Scaffoldings of the affective mind
Taylor and Francis
Reason for embargo
In this paper we adopt Sterelny’s (2010) framework of the scaffolded mind, and its related dimensional approach, to highlight the many ways in which human affectivity (and not just cognition) is environmentally supported. After discussing the relationship between the scaffolded-mind view and related frameworks, such as the “extended-mind” view, we illustrate the many ways in which our affective states are environmentally supported by items of material culture, other people, and their interplay. To do so, we draw on empirical evidence from various disciplines (sociology, ethnography, developmental psychology), and develop phenomenological considerations to distinguish different ways in which we experience the world in affectivity.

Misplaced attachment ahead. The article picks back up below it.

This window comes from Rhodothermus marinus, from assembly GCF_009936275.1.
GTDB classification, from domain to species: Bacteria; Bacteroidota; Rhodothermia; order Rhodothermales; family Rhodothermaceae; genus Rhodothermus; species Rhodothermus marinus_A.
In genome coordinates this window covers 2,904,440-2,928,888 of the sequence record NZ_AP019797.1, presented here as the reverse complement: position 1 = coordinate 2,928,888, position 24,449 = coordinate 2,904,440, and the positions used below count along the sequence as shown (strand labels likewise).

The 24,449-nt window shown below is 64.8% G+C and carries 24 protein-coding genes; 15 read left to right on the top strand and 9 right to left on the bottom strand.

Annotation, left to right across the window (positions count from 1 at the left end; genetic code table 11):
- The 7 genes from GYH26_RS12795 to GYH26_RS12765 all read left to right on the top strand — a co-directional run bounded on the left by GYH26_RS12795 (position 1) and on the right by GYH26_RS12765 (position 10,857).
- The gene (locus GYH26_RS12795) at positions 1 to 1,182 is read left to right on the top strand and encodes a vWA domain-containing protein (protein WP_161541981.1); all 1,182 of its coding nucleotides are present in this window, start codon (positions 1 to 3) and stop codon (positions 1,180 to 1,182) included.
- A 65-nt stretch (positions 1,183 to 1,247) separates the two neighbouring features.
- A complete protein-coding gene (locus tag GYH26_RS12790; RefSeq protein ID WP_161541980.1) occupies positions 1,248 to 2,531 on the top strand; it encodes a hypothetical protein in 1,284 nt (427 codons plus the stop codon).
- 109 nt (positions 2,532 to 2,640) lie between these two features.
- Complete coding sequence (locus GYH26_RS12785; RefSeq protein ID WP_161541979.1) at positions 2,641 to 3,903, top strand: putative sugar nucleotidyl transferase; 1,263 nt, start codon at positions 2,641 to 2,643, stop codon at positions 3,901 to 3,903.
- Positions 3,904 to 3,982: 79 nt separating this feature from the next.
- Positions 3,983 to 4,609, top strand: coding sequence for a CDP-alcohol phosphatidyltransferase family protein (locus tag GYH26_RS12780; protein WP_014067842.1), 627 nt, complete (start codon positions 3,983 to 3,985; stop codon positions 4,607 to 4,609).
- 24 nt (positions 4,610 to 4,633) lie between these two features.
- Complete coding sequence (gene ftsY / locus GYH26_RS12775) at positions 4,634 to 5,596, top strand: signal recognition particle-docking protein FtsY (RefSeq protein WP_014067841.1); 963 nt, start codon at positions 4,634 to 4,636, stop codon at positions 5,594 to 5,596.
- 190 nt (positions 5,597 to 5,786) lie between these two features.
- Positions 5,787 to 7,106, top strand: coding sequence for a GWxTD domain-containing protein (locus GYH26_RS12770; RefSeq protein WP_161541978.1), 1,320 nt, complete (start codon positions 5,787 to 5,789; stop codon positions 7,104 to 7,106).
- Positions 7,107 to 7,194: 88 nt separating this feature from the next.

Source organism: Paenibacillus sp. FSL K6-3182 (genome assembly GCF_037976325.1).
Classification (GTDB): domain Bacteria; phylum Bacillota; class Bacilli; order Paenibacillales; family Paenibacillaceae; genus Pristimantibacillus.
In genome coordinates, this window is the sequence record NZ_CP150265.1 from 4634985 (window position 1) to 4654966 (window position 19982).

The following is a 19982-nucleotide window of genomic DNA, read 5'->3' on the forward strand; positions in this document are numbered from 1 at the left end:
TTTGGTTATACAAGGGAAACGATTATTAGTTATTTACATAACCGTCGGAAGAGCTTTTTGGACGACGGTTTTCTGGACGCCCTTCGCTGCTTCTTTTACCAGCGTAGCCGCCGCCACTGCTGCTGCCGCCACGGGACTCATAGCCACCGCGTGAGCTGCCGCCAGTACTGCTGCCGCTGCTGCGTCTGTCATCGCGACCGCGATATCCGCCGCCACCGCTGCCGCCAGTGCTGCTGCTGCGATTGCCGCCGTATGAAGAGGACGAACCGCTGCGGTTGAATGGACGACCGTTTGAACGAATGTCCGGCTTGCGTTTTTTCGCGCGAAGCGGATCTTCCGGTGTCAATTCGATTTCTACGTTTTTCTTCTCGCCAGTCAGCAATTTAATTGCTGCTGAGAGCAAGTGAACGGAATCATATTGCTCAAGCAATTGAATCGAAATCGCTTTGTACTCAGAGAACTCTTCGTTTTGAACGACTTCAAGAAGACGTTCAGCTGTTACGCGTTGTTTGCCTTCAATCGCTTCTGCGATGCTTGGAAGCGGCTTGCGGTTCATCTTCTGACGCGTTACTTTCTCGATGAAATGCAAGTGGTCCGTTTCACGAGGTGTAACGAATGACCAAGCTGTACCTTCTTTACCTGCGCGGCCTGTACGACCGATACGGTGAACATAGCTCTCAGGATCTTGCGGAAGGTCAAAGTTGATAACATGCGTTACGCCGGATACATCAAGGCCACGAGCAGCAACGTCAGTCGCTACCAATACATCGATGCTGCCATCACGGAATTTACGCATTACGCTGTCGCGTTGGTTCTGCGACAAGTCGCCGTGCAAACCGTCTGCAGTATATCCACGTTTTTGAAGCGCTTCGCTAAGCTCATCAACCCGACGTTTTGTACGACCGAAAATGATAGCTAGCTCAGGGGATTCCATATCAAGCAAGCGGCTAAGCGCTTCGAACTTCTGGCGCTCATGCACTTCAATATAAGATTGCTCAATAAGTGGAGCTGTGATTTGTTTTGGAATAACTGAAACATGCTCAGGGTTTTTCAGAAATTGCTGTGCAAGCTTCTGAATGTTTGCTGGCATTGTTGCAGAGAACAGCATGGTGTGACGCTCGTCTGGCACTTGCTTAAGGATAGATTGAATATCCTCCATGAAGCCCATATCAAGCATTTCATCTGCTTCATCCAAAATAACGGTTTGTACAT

Vol. 28 (8), pp. 1157-1176